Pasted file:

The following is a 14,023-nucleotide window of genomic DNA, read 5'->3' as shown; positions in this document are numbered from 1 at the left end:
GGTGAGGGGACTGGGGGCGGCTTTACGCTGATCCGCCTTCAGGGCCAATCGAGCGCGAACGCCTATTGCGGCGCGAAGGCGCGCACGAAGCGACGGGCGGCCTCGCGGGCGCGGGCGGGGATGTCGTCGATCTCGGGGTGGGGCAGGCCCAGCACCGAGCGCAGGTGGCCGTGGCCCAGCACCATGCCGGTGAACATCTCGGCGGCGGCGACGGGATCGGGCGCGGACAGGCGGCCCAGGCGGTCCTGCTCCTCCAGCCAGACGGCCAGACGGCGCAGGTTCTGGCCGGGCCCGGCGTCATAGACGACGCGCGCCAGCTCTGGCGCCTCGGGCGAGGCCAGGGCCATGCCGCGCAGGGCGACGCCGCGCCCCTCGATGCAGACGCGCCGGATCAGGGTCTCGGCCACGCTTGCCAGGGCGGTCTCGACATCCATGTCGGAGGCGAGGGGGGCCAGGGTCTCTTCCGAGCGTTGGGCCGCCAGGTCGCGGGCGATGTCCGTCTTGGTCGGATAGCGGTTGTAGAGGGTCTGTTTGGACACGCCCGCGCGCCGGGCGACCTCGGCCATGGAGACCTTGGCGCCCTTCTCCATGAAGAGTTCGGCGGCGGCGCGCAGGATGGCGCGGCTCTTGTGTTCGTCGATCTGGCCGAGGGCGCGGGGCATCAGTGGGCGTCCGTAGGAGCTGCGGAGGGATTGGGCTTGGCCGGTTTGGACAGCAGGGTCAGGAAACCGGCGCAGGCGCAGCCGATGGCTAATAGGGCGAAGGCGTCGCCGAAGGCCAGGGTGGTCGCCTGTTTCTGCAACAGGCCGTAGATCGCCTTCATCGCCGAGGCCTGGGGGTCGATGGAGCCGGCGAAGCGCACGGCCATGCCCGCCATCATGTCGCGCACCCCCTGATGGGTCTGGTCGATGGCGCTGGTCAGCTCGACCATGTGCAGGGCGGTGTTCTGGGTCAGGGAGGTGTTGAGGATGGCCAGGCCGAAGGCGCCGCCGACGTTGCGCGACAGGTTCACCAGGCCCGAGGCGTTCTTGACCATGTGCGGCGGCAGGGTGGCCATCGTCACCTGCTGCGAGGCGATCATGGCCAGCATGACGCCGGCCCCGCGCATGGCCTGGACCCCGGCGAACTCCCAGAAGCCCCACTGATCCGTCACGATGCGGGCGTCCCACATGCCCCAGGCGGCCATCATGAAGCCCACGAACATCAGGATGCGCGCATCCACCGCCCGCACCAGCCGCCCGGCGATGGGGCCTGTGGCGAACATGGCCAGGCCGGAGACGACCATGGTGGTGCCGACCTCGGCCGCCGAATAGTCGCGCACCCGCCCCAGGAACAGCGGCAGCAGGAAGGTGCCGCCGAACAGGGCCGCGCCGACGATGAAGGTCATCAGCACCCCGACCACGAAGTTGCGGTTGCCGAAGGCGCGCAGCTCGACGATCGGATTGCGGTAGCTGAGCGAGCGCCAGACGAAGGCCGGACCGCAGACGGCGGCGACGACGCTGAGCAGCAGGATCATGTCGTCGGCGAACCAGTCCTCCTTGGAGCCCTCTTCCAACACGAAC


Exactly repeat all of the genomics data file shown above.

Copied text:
The following is a 14,023-nucleotide window of genomic DNA, read 5'->3' as shown; positions in this document are numbered from 1 at the left end:
GGTGAGGGGACTGGGGGCGGCTTTACGCTGATCCGCCTTCAGGGCCAATCGAGCGCGAACGCCTATTGCGGCGCGAAGGCGCGCACGAAGCGACGGGCGGCCTCGCGGGCGCGGGCGGGGATGTCGTCGATCTCGGGGTGGGGCAGGCCCAGCACCGAGCGCAGGTGGCCGTGGCCCAGCACCATGCCGGTGAACATCTCGGCGGCGGCGACGGGATCGGGCGCGGACAGGCGGCCCAGGCGGTCCTGCTCCTCCAGCCAGACGGCCAGACGGCGCAGGTTCTGGCCGGGCCCGGCGTCATAGACGACGCGCGCCAGCTCTGGCGCCTCGGGCGAGGCCAGGGCCATGCCGCGCAGGGCGACGCCGCGCCCCTCGATGCAGACGCGCCGGATCAGGGTCTCGGCCACGCTTGCCAGGGCGGTCTCGACATCCATGTCGGAGGCGAGGGGGGCCAGGGTCTCTTCCGAGCGTTGGGCCGCCAGGTCGCGGGCGATGTCCGTCTTGGTCGGATAGCGGTTGTAGAGGGTCTGTTTGGACACGCCCGCGCGCCGGGCGACCTCGGCCATGGAGACCTTGGCGCCCTTCTCCATGAAGAGTTCGGCGGCGGCGCGCAGGATGGCGCGGCTCTTGTGTTCGTCGATCTGGCCGAGGGCGCGGGGCATCAGTGGGCGTCCGTAGGAGCTGCGGAGGGATTGGGCTTGGCCGGTTTGGACAGCAGGGTCAGGAAACCGGCGCAGGCGCAGCCGATGGCTAATAGGGCGAAGGCGTCGCCGAAGGCCAGGGTGGTCGCCTGTTTCTGCAACAGGCCGTAGATCGCCTTCATCGCCGAGGCCTGGGGGTCGATGGAGCCGGCGAAGCGCACGGCCATGCCCGCCATCATGTCGCGCACCCCCTGATGGGTCTGGTCGATGGCGCTGGTCAGCTCGACCATGTGCAGGGCGGTGTTCTGGGTCAGGGAGGTGTTGAGGATGGCCAGGCCGAAGGCGCCGCCGACGTTGCGCGACAGGTTCACCAGGCCCGAGGCGTTCTTGACCATGTGCGGCGGCAGGGTGGCCATCGTCACCTGCTGCGAGGCGATCATGGCCAGCATGACGCCGGCCCCGCGCATGGCCTGGACCCCGGCGAACTCCCAGAAGCCCCACTGATCCGTCACGATGCGGGCGTCCCACATGCCCCAGGCGGCCATCATGAAGCCCACGAACATCAGGATGCGCGCATCCACCGCCCGCACCAGCCGCCCGGCGATGGGGCCTGTGGCGAACATGGCCAGGCCGGAGACGACCATGGTGGTGCCGACCTCGGCCGCCGAATAGTCGCGCACCCGCCCCAGGAACAGCGGCAGCAGGAAGGTGCCGCCGAACAGGGCCGCGCCGACGATGAAGGTCATCAGCACCCCGACCACGAAGTTGCGGTTGCCGAAGGCGCGCAGCTCGACGATCGGATTGCGGTAGCTGAGCGAGCGCCAGACGAAGGCCGGACCGCAGACGGCGGCGACGACGCTGAGCAGCAGGATCATGTCGTCGGCGAACCAGTCCTCCTTGGAGCCCTCTTCCAACACGAAC